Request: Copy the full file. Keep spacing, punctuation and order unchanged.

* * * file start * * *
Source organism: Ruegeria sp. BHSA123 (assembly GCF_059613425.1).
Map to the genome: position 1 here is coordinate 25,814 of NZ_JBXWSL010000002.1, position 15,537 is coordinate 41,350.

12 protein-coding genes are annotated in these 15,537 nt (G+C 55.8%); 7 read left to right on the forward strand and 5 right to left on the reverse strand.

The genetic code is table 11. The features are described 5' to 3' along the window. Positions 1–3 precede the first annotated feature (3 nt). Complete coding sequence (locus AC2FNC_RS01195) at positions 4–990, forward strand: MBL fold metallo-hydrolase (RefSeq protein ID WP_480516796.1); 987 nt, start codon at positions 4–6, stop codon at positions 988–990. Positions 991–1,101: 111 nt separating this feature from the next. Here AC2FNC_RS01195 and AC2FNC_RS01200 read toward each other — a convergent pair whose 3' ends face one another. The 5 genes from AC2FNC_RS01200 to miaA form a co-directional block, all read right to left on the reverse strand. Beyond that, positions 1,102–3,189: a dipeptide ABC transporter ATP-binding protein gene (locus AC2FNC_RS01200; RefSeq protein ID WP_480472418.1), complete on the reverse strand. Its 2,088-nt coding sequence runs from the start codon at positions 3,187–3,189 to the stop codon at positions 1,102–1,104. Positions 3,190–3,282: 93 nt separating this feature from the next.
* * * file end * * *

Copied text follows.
Source organism: Ruegeria sp. BHSA123 (assembly GCF_059613425.1).
Map to the genome: position 1 here is coordinate 25,814 of NZ_JBXWSL010000002.1, position 15,537 is coordinate 41,350.

12 protein-coding genes are annotated in these 15,537 nt (G+C 55.8%); 7 read left to right on the forward strand and 5 right to left on the reverse strand.

The genetic code is table 11. The features are described 5' to 3' along the window. Positions 1–3 precede the first annotated feature (3 nt). Complete coding sequence (locus AC2FNC_RS01195) at positions 4–990, forward strand: MBL fold metallo-hydrolase (RefSeq protein ID WP_480516796.1); 987 nt, start codon at positions 4–6, stop codon at positions 988–990. Positions 991–1,101: 111 nt separating this feature from the next. Here AC2FNC_RS01195 and AC2FNC_RS01200 read toward each other — a convergent pair whose 3' ends face one another. The 5 genes from AC2FNC_RS01200 to miaA form a co-directional block, all read right to left on the reverse strand. Beyond that, positions 1,102–3,189: a dipeptide ABC transporter ATP-binding protein gene (locus AC2FNC_RS01200; RefSeq protein ID WP_480472418.1), complete on the reverse strand. Its 2,088-nt coding sequence runs from the start codon at positions 3,187–3,189 to the stop codon at positions 1,102–1,104. Positions 3,190–3,282: 93 nt separating this feature from the next.